According to the Decree of the National Bank of Ukraine No. 270 of 17 June 2004, the regulator gives creditors an opportunity to initiate the registration of a creditor’s replacement without the participation of the borrower. How can this rule affect the borrower and the risks taken by the lender in the exercise of their rights under the loan?
Under the revised registration procedure for cross-border foreign currency loans, lenders themselves can initiate the registration of changes to lenders, which adds flexibility to the process.
The novelty means that there is no longer a need to rely on the borrower’s cooperation for the registration of change to the lender under the assigned loan. This is particularly important in the case of non-performing loans (NPLs), where previously without the assistance from the borrower, a new lender could not be registered with the NBU. As a result, in the past new lenders exposed themselves to additional enforceability risks if they decided to acquire an NPL without borrower’s cooperation in the NBU registration process. At the same time, initiating the registration of changes through lenders under the new procedure will now be reliant on cooperation from the existing lender, as well as from the servicing bank. Consequently, NPL sale transactions will now require additional structuring to address these developments.
As for borrowers, the new procedure should not have a significant impact on them given that the NBU retained the right of borrowers to initiate the registration. As such, in case of loan transactions with borrowers that continue to cooperate with lenders, the relevant borrower can still make all the necessary filings to register a change to the lender. At the same time, in the loan assignment negotiation process, borrowers will now have less leverage (if any at all).
According to the changes introduced by the NBU Board Resolution No. 30 of 4 April 2017, legal entities and individuals-entrepreneurs will have to sell not 65%, but 50% of their foreign exchange earnings. How will this easing of administrative restrictions affect business?
Counsel, Spenser & Kauffmann
By reducing the share of the currency which is being sold, the National Bank of Ukraine expects to reduce exchange rate risks and help Ukrainian export-oriented enterprises that need imports to produce products, which are subsequently sold abroad. However, exporters often sell all incoming foreign currency, so such liberalization of the legislation is in fact unlikely to have any impact on the situation.
We need to understand that the requirement of mandatory sale of currency earnings itself is not a criteria to give a characteristic of a stable or unstable economy in the country. This provision exists in many countries and its indicator fluctuates: this, for example is 100% in South Africa and Brazil, or 50% in China and Russia.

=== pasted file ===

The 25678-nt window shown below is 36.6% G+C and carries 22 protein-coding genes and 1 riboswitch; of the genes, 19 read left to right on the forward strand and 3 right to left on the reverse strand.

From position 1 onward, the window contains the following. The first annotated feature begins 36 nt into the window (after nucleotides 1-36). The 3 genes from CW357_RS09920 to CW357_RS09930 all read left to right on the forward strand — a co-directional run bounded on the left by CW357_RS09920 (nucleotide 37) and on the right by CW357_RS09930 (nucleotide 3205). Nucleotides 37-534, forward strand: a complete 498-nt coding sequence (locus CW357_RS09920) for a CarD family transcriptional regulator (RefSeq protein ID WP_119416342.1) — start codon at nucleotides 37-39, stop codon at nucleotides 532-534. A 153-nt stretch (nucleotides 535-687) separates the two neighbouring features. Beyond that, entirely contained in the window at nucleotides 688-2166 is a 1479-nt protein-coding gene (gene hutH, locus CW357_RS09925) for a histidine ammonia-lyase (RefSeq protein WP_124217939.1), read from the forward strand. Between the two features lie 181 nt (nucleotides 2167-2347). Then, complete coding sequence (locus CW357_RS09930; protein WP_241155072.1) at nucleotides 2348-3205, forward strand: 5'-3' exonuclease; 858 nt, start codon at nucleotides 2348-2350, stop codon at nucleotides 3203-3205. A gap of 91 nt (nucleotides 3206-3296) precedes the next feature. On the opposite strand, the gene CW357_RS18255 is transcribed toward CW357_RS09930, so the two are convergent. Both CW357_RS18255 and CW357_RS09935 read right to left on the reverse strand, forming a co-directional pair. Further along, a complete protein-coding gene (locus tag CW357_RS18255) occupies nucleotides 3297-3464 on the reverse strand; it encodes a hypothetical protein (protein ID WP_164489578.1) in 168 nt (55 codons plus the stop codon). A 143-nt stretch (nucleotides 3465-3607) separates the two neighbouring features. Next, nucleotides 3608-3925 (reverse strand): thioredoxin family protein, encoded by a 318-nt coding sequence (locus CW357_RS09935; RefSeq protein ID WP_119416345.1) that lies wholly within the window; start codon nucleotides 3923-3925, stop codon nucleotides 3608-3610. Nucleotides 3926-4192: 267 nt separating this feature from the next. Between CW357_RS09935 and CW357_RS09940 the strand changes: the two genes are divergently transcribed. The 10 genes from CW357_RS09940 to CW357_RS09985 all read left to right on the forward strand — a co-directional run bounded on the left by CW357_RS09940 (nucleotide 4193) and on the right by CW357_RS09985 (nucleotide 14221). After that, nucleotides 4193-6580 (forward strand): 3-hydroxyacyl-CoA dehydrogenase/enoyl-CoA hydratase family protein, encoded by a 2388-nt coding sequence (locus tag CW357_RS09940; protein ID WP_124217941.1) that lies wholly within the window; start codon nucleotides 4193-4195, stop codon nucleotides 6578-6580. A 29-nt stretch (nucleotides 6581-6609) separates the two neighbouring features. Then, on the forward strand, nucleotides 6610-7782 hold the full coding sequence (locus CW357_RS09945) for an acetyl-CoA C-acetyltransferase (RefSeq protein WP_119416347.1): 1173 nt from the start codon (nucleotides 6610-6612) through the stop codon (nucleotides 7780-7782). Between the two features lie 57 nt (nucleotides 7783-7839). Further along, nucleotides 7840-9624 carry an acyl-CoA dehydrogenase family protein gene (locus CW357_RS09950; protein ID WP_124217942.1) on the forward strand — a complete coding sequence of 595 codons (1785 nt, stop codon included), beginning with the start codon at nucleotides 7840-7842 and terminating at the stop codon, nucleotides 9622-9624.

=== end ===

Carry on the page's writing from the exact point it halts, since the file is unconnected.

But the increase in the limit on the sale of foreign currency in cash or banking metals to one physical person within one working day and within one financial institution from UAH 12,000 to 150,000 in equivalent (up to USD 5,500), is evidence that the NBU considers the situation on the currency market to be quite stable and that people will not rush massively to exchange machines to retain their assets.
It seems that recent adoption of the decision by the Board of Directors of the International Monetary Fund to allocate Ukraine the fourth tranche of USD 1 billion affected the decision of the NBU. These conditions will remain in effect until the next resolution of the NBU Board subject to the absence of signs of the banking system finding itself in an unstable financial condition or threats to its stability. This tranche is likely to be around the corner, as a decision to allocate another tranche of IMF should be made in May.
Parliament adopted Draft Law 2309a-d allowing the reorganizing of healthcare institutions into state and municipal non-commercial enterprises. How will these changes affect the quality and administration of healthcare?
The need for this law has been under discussion for two years, with both proponents and naysayers. The resulting law is a compromise. The provision on reorganizing clinics into state or municipal non-commercial enterprises is not compulsory, with the decision resting on local authorities, the owners of those clinics. On the other hand, this does provide new opportunities. By transforming clinics into non-commercial enterprises, local authorities will also hand them autonomy. Clinic administrators will be able to manage their assets, buy new computers and equipment, and seek out funding from grant programs and international projects. They will also be in a position to change how doctors get paid. Furthermore, clinics will be free to choose whether to manage their own medical laboratory or buy those services elsewhere to save money. The freed up space could be used for public–private partnership projects with private companies or national and foreign investors.